MLA's Librarian Survival Kit
Writing Letters to Get Results
When writing a letter to an administrator (or any other influential person), you must be sure to address two critical points:
As suggested on the "Hints" page, you need to be thoroughly familiar with your organization and how your services fit into it. Remind the administrator how you and your library have furthered the hospital's short- and long-term goals. Provide specific examples of how your library is vital to other departments. You might discuss continuing education and computer training that you provide to hospital staff.
Describe how you provide information and how various departments are dependent upon your services. Give special attention to explaining how administrative staff depend, or could depend, on your services. An administrator can more easily cut funding or jobs if a department appears to stand alone. This task will be more difficult if the loss of funding or jobs could affect services deemed critical to carrying out the institution's mission.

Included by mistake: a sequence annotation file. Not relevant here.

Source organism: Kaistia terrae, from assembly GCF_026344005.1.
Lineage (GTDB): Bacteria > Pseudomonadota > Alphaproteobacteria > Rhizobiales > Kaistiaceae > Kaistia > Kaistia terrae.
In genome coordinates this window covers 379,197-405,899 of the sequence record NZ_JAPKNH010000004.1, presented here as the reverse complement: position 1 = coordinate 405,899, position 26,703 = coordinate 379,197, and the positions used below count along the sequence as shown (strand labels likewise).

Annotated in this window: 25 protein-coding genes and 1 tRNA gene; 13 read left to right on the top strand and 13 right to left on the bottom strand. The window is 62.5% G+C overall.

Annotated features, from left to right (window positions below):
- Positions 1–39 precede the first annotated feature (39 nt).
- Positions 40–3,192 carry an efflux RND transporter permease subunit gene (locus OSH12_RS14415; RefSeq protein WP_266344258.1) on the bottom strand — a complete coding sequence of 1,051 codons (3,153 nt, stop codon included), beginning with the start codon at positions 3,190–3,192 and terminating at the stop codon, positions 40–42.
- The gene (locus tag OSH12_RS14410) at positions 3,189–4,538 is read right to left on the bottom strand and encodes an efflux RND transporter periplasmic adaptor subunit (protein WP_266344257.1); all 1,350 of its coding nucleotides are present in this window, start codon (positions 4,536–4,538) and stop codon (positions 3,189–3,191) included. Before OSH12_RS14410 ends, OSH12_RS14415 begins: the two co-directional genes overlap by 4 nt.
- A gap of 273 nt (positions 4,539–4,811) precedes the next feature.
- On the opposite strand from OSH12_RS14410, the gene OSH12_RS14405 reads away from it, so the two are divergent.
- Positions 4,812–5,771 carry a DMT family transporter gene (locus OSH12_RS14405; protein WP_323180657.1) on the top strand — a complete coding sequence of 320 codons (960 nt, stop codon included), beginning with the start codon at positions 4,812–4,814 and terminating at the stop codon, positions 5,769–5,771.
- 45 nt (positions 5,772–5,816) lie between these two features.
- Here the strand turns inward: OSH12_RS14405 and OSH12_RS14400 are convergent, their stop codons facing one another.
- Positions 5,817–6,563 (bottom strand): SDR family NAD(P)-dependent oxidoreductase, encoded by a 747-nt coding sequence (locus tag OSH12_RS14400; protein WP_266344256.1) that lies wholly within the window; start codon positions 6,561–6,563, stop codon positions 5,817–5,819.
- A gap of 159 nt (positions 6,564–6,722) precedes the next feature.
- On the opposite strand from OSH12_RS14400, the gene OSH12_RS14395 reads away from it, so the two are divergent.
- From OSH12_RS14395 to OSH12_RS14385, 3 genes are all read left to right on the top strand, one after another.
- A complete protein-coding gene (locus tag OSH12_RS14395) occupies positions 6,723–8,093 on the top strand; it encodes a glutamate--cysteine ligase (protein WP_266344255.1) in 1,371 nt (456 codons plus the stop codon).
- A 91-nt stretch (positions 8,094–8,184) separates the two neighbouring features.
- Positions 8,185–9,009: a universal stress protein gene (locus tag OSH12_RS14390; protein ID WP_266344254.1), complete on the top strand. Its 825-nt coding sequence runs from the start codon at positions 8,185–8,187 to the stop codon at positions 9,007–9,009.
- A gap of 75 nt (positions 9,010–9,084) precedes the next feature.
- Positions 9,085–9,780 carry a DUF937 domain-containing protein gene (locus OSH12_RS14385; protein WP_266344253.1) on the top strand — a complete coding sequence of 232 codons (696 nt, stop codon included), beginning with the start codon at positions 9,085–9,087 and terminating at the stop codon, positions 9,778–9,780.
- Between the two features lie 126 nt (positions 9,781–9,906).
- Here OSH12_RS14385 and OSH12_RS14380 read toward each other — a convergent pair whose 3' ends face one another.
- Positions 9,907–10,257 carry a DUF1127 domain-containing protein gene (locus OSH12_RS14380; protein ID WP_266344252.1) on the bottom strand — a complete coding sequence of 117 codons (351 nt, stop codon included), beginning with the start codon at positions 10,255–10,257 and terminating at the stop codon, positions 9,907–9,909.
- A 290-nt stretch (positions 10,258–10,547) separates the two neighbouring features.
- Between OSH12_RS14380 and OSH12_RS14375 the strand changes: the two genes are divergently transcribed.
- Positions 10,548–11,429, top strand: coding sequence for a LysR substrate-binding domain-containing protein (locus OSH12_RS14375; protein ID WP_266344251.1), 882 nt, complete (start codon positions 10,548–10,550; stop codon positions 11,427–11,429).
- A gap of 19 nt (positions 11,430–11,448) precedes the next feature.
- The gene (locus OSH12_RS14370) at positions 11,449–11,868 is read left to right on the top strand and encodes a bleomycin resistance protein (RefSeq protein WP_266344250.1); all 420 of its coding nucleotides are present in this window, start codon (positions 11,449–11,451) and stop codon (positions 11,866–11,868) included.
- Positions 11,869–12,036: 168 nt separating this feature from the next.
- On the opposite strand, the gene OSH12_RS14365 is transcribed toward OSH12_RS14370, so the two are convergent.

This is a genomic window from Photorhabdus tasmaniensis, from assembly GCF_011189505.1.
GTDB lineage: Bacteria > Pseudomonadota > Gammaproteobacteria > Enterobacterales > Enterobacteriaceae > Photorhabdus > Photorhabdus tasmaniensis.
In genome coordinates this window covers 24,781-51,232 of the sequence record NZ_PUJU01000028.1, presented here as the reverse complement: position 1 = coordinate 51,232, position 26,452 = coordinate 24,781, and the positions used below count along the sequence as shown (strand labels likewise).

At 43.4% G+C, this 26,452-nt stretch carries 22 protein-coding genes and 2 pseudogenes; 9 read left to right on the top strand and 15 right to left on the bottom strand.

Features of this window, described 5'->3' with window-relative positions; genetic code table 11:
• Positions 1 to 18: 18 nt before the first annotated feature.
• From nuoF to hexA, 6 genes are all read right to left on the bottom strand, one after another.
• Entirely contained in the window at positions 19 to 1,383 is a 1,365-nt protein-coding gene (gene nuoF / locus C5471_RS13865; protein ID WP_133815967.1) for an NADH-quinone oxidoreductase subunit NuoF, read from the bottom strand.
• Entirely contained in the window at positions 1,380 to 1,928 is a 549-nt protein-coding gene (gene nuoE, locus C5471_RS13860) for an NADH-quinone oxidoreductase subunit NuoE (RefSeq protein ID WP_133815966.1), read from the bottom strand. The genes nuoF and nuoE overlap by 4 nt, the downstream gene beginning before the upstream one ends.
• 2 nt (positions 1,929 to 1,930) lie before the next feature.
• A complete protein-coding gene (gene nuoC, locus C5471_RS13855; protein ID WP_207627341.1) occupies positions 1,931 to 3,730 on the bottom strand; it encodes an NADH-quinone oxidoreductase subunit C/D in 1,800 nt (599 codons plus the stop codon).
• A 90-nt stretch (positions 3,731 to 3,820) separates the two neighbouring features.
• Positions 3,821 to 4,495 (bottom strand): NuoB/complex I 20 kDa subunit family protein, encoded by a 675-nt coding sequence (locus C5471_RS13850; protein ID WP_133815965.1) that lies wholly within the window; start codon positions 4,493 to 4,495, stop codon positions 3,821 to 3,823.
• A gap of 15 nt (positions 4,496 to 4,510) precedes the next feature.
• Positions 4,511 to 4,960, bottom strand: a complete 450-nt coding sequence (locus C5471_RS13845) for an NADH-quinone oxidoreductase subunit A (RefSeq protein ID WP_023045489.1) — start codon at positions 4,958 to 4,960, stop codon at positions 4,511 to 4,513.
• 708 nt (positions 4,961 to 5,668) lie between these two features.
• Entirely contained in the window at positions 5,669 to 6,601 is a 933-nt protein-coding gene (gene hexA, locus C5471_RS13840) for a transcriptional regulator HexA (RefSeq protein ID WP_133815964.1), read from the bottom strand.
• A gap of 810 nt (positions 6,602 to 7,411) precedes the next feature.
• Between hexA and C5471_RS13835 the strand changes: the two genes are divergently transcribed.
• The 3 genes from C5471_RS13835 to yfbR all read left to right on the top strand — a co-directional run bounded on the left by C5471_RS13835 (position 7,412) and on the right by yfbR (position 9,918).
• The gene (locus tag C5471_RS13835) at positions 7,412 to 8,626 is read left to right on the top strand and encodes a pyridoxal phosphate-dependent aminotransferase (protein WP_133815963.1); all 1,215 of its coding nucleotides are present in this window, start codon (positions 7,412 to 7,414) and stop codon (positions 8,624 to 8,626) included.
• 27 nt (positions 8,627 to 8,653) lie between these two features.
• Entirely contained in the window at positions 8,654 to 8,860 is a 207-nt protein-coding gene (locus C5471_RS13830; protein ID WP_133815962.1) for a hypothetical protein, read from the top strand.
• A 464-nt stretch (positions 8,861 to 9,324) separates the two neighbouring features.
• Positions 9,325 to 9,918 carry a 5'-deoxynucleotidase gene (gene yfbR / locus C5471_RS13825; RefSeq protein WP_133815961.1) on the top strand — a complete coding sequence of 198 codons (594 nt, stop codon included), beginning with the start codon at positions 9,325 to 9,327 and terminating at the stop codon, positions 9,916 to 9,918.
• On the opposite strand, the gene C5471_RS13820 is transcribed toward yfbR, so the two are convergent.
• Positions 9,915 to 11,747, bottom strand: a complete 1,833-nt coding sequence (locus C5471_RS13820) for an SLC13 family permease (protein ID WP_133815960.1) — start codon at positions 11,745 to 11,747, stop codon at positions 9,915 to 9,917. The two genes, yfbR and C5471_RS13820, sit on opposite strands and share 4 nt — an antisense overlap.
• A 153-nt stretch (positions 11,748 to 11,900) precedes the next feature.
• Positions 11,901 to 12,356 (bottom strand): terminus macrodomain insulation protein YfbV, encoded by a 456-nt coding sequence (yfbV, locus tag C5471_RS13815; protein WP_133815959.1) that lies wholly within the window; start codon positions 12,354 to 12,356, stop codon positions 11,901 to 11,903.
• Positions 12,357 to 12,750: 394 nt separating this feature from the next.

Do not assume that administrators know about the services you provide. Explain the services in detail.
You should always write early, write often. If your job is threatened, you do not have time to skirt the issue. Do not sit around griping to yourself. Start writing letters to the numerous influential people that you know and serve in your institution. Reiterate how you fit into the organization, explain the cuts and the potential loss of your job, and tell them how such changes would affect their departments. Keep writing until you get a response. Ask for meetings to be held, and make sure you are invited. Committees are easily persuaded if they only hear one side of the argument.
Be aggressive in your defense! If your survival is at stake, it is critical for you to cause a commotion. If you link your skills and services with the institution's primary mission, your actions will not be viewed as selfish, but rather as an attempt to support the best interests of the institution.
Medical Library Association
Last Updated: 2007 May 30